Recover data from disks in Raid 0

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Recover data from disks in Raid 0
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gazza
SE Queensland, Australia
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March 13, 2011 - 5:59 am
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A friends PC's motherboard has packed it in. He had 2 hard drives in Raid 0 configuration in the PC. Is there a way of getting the data off the drives with out having to set them up in Raid 0 again? Can I connect them both to a PC via USB and reconstruct the striped data from both drives?

Success is the ability to go from one failure to another with no loss of enthusiasm. (Winston Churchill)

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David Hartsock
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March 14, 2011 - 6:29 am
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RAID and RAID 0 are pretty tough to recover data from unless you were using parity or redundancy (RAID 1, 5, 6, or a combination) and the striping method is usually manufacturer specific. You didn't give a lot of info, but I'll assume it was an onboard controller.

Unfortunately the only way that you can reasonably get at that data would be to buy the exact same motherboad (assuming it was onboard RAID) with the exact same RAID controller and then you would have to hope that the original motherboard failure didn't involve the RAID controller. Sometimes it is possible to read an array using a RAID card by the same manufacturer as the RAID controller on the motherboard, but it isn't guaranteed.

If the original motherboard failure did affect the RAID controller you have no idea what was done to the structure of the drive and the chances of recovery are slim. Even if it didn't you would need to configure the RAID [i:38k6m4wi]exactly[/i:38k6m4wi] as it was before. One mistake and the data would be lost. Heck, most data recovery companies won't even touch a RAID 0 array unless you're willing to pony up some serious cash.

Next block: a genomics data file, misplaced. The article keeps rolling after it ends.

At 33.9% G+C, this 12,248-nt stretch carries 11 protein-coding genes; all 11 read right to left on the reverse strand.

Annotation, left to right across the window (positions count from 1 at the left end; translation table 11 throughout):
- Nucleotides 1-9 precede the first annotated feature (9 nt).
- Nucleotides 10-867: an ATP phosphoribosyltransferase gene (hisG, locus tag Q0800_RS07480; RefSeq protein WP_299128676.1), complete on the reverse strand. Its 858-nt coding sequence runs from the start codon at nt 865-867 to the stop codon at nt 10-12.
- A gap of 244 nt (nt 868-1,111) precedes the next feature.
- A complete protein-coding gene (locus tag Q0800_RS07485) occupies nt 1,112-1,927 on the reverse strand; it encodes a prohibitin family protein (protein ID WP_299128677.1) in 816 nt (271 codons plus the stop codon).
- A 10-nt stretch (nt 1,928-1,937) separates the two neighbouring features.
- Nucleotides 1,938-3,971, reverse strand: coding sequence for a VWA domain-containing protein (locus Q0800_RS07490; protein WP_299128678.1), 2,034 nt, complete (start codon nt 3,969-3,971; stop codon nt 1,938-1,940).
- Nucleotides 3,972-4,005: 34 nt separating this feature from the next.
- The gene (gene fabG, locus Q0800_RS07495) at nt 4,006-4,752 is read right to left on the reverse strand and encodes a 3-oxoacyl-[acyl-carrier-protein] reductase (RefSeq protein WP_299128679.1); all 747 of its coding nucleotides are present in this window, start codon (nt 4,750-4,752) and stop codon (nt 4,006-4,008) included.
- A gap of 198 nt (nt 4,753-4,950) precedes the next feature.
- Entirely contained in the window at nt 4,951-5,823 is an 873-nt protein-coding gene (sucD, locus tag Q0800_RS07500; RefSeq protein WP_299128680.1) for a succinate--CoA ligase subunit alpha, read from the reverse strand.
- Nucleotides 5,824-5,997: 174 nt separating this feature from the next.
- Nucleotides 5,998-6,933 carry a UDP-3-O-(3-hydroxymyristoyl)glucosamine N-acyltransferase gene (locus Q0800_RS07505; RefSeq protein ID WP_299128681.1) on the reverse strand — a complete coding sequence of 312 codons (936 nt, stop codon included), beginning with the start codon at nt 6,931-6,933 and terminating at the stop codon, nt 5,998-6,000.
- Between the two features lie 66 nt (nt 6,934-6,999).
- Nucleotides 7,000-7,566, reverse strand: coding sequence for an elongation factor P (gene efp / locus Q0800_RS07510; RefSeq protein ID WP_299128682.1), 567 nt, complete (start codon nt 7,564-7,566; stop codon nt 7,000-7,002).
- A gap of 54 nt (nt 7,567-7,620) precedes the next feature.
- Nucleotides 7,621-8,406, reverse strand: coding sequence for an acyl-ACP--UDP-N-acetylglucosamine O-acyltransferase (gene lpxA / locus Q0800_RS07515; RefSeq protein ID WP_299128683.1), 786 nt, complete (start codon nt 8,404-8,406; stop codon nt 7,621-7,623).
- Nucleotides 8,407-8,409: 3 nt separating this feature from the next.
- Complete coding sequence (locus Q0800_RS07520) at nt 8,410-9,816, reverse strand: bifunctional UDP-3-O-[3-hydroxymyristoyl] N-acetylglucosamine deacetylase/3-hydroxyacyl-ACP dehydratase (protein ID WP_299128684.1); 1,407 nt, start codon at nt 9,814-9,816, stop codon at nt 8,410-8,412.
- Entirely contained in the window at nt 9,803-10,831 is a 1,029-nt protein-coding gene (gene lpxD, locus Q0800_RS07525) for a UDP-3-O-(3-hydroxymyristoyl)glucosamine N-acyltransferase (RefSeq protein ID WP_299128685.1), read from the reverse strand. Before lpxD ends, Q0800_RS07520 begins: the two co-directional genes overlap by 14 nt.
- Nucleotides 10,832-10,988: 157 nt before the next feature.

There are some software solutions that some have had success with, but I'll warn you now - don't expect to get 100% of the data back if you go that route and if you do I would not write to the original drives until you were satisfied with the data recovered. Have a look at [url=http://www.runtime.org/raid.htm:38k6m4wi]RAID Reconstructor[/url:38k6m4wi].

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gazza
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March 14, 2011 - 7:39 am
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Thanks for the tip Dave. The raid was motherboard supported and the motherboard is no longer available to buy unless a working 2 nd hand one can be found. I think the owner is aware of his predicament but though I might be able to find an easy solution for him. I will have a look at Raid Reconstructor. I personally would never use RAID 0. I do use Raid 1 but that is just mirrored hard drives and easy to get data of one drive.

Success is the ability to go from one failure to another with no loss of enthusiasm. (Winston Churchill)

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David Hartsock
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March 14, 2011 - 8:38 am
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Sorry to be the bearer of bad news!

I will say that if someone thinks they know enough to implement a RAID 0 setup they should have a very good reason to do so, and know that a backup plan should be high on their priority list.

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Chad Johnson
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March 14, 2011 - 8:53 am
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Sadly, RAID 0 has been overhyped.

And I can't blame most users: 500G Drive + 500G Drive = 1TB [i:2cktxqdr]really fast drive[/i:2cktxqdr]

What's not to love?

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grr
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March 16, 2011 - 6:54 pm